Engaging Antiracism through a DEI lens


Diversity: the wide variety of shared and different personal and group characteristics among human beings. The concept of diversity encompasses acceptance and respect. It means understanding that each individual is unique and recognizing our individual differences. These can be along the dimensions of race, ethnicity, gender, sexual orientation, socio- economic status, age, physical abilities, religious beliefs, political beliefs, or other ideologies.

A focus on diversity entails seeking to increase the numbers of underrepresented racial populations and retain them once they are a part of the campus community. It asks questions like:

  • Of those who seek to be at Pitt, who is actually selected to be here?
  • How do various groups fare through every step of our admissions and hiring processes?
  • Which criteria, formal and informal, determine who gains entry to Pitt?
  • Who opts not to even try to be here, and why might that be?

Diversity Examples

  • Establishment of URM recruitment goals with timeline
  • Pipeline programs within Pittsburgh or region
  • Evaluation of use of standardized tests
  • Review student debt burden by race
  • Establish URM representation goals at the highest levels of the organization


Equity: the proportional distribution of desirable outcomes across groups. Sometimes confused with equality, equity refers to outcomes while equality connotes equal treatment. More directly, equity is when an individual’s race, gender, socio-economic status, sexual orientation, etc. do not determine their educational, economic, social, or political opportunities.

An equity focus seeks to ensure that underrepresented racial groups “move” through the organization as freely as those who are proportionally/over-represented. It asks questions like:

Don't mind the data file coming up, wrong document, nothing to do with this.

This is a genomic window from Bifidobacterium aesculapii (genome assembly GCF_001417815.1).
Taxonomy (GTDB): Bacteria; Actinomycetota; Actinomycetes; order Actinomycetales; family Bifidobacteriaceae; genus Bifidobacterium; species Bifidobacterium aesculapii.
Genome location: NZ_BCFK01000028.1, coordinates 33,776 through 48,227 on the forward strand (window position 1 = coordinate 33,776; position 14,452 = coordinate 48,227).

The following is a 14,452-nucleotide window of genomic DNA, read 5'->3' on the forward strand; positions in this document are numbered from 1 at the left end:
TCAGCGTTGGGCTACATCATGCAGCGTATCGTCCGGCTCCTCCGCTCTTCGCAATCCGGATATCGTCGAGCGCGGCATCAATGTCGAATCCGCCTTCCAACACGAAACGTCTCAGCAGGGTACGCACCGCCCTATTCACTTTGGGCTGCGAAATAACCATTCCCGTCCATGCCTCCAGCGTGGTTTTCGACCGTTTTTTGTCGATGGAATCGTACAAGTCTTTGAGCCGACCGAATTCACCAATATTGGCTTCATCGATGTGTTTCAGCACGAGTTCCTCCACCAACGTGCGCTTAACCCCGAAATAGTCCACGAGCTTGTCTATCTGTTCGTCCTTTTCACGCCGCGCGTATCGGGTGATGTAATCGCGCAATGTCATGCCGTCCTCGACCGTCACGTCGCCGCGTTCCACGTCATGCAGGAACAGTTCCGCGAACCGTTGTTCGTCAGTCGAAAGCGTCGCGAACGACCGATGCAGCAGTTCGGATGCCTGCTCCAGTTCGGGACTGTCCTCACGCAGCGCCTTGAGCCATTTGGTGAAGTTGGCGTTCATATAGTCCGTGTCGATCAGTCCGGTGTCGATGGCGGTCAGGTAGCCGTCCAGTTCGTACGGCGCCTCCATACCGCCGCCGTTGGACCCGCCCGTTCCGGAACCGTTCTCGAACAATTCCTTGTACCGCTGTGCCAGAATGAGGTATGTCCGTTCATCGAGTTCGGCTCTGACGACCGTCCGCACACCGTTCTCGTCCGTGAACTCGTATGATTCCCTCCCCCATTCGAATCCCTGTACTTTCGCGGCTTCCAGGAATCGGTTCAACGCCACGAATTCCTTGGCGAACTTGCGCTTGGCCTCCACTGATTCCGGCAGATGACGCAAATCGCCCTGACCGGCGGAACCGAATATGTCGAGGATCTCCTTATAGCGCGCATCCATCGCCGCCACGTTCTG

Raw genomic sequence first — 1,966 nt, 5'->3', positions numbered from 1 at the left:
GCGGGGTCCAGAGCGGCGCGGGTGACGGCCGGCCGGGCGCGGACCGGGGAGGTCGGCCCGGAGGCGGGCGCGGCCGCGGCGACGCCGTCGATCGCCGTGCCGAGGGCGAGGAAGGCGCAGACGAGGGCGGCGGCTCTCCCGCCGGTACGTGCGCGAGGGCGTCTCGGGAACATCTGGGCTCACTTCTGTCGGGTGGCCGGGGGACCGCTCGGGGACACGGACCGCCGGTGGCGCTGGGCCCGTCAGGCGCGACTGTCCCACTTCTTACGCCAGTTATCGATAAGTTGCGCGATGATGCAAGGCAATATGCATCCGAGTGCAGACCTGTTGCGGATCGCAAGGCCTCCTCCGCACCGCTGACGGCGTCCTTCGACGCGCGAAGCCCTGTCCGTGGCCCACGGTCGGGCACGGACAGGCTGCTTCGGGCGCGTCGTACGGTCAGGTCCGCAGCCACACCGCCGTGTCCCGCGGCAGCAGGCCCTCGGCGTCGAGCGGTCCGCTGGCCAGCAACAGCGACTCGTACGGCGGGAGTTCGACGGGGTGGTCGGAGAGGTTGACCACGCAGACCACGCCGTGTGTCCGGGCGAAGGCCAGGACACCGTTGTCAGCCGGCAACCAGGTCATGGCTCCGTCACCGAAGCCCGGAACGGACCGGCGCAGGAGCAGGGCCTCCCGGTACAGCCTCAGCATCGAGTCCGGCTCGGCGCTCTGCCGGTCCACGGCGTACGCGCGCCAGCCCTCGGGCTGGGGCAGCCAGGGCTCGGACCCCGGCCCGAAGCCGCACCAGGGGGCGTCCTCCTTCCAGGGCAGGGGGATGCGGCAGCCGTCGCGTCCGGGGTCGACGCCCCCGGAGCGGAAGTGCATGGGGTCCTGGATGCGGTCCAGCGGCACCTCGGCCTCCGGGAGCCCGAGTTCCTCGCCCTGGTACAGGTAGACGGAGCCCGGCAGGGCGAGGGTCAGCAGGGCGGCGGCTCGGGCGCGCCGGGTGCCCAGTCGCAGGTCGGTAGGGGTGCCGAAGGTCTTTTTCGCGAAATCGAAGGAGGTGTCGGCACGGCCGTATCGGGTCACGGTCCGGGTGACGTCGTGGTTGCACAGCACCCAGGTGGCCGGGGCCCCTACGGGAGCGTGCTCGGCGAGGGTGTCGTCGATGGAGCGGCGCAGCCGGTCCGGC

• How do we know that everyone is treated fairly?
  • What skills or behaviors would managers / educators need to adopt to be prepared to engage their employees / students?
  • Do our systems of justice or conflict resolution treat everyone with equal dignity and respect?
  • What systems track these interactions, and how often are they reviewed?

Equity Examples

  • Establishing regular salary equity reviews
  • Establishing unit turnover review
  • Infrastructure to monitor interactions between URM communities and justice systems
  • Adding DEI competencies to performance evaluation systems, particularly for managers
  • Establishing regular review of employee and student sanctions for potential race inequity
  • Targeted professional development


Inclusion: authentically bringing traditionally excluded individuals / groups into processes, activities and decision/policy making in a way that shares power. Inclusion promotes broad engagement, shared participation, and advances authentic sense of belonging through safe, positive, and nurturing environments. Inclusion is key to eliminating systemic inequality.

An inclusion focus seeks to understand the campus environment with an emphasis on how underrepresented racial groups experience other people and the spaces they inhabit. It asks questions like:

  • What visual cues do our campus spaces convey about who “belongs” here?
  • Where, how, and with whom is informal knowledge shared?
  • What does our organization assume about a community member’s home life with respect to housing, transportation, childcare, technology, etc.?
  • Which people, including which groups of people, are given deference, authority over others, or the “benefit of the doubt?”

Inclusion Examples

  • Including DEI competencies in all job descriptions
  • Examine named gifts to establish goals for diversification
  • Establish and support employee resource groups
  • Intentionally inclusive campus art
  • Regular, university-wide DEI programming that employees can attend without using personal leave
  • Review of media and publications for equitable representation
  • Explore teleworking options for those with elder or childcare concerns